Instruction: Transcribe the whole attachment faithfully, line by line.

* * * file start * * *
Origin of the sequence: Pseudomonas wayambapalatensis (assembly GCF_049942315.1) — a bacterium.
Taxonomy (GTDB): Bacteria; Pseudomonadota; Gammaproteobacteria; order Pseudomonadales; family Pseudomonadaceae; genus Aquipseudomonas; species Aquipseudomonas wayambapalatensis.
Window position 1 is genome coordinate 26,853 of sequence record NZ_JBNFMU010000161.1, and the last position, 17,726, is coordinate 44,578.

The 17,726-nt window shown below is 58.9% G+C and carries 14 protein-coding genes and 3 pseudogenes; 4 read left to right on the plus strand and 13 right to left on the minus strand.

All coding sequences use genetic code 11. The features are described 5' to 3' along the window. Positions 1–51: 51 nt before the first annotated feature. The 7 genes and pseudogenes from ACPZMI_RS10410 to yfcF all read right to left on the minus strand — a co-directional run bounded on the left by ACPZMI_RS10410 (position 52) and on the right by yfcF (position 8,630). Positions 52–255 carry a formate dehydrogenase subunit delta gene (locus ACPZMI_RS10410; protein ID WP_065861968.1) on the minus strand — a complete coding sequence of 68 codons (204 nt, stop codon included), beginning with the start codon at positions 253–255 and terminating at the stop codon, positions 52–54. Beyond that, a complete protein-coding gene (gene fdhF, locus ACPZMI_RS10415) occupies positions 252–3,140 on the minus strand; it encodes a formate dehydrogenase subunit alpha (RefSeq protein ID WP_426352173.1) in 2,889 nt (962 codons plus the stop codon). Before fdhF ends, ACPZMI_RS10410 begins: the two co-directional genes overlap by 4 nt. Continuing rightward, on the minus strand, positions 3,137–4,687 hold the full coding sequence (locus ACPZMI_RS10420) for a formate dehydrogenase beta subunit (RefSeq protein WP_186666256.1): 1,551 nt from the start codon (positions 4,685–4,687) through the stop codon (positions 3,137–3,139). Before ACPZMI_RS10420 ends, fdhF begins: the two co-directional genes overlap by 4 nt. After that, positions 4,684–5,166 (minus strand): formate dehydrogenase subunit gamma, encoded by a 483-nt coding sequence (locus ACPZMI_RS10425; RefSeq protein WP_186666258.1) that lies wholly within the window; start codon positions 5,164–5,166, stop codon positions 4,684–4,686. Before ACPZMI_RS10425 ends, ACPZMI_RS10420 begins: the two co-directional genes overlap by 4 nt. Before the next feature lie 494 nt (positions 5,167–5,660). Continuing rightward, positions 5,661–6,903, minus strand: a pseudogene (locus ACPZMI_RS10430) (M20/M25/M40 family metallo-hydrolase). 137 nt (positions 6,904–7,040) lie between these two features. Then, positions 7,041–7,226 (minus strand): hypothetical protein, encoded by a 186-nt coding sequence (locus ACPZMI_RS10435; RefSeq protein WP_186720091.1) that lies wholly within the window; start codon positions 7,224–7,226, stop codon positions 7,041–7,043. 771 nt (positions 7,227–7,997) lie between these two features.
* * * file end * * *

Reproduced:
Origin of the sequence: Pseudomonas wayambapalatensis (assembly GCF_049942315.1) — a bacterium.
Taxonomy (GTDB): Bacteria; Pseudomonadota; Gammaproteobacteria; order Pseudomonadales; family Pseudomonadaceae; genus Aquipseudomonas; species Aquipseudomonas wayambapalatensis.
Window position 1 is genome coordinate 26,853 of sequence record NZ_JBNFMU010000161.1, and the last position, 17,726, is coordinate 44,578.

The 17,726-nt window shown below is 58.9% G+C and carries 14 protein-coding genes and 3 pseudogenes; 4 read left to right on the plus strand and 13 right to left on the minus strand.

All coding sequences use genetic code 11. The features are described 5' to 3' along the window. Positions 1–51: 51 nt before the first annotated feature. The 7 genes and pseudogenes from ACPZMI_RS10410 to yfcF all read right to left on the minus strand — a co-directional run bounded on the left by ACPZMI_RS10410 (position 52) and on the right by yfcF (position 8,630). Positions 52–255 carry a formate dehydrogenase subunit delta gene (locus ACPZMI_RS10410; protein ID WP_065861968.1) on the minus strand — a complete coding sequence of 68 codons (204 nt, stop codon included), beginning with the start codon at positions 253–255 and terminating at the stop codon, positions 52–54. Beyond that, a complete protein-coding gene (gene fdhF, locus ACPZMI_RS10415) occupies positions 252–3,140 on the minus strand; it encodes a formate dehydrogenase subunit alpha (RefSeq protein ID WP_426352173.1) in 2,889 nt (962 codons plus the stop codon). Before fdhF ends, ACPZMI_RS10410 begins: the two co-directional genes overlap by 4 nt. Continuing rightward, on the minus strand, positions 3,137–4,687 hold the full coding sequence (locus ACPZMI_RS10420) for a formate dehydrogenase beta subunit (RefSeq protein WP_186666256.1): 1,551 nt from the start codon (positions 4,685–4,687) through the stop codon (positions 3,137–3,139). Before ACPZMI_RS10420 ends, fdhF begins: the two co-directional genes overlap by 4 nt. After that, positions 4,684–5,166 (minus strand): formate dehydrogenase subunit gamma, encoded by a 483-nt coding sequence (locus ACPZMI_RS10425; RefSeq protein WP_186666258.1) that lies wholly within the window; start codon positions 5,164–5,166, stop codon positions 4,684–4,686. Before ACPZMI_RS10425 ends, ACPZMI_RS10420 begins: the two co-directional genes overlap by 4 nt. Before the next feature lie 494 nt (positions 5,167–5,660). Continuing rightward, positions 5,661–6,903, minus strand: a pseudogene (locus ACPZMI_RS10430) (M20/M25/M40 family metallo-hydrolase). 137 nt (positions 6,904–7,040) lie between these two features. Then, positions 7,041–7,226 (minus strand): hypothetical protein, encoded by a 186-nt coding sequence (locus ACPZMI_RS10435; RefSeq protein WP_186720091.1) that lies wholly within the window; start codon positions 7,224–7,226, stop codon positions 7,041–7,043. 771 nt (positions 7,227–7,997) lie between these two features.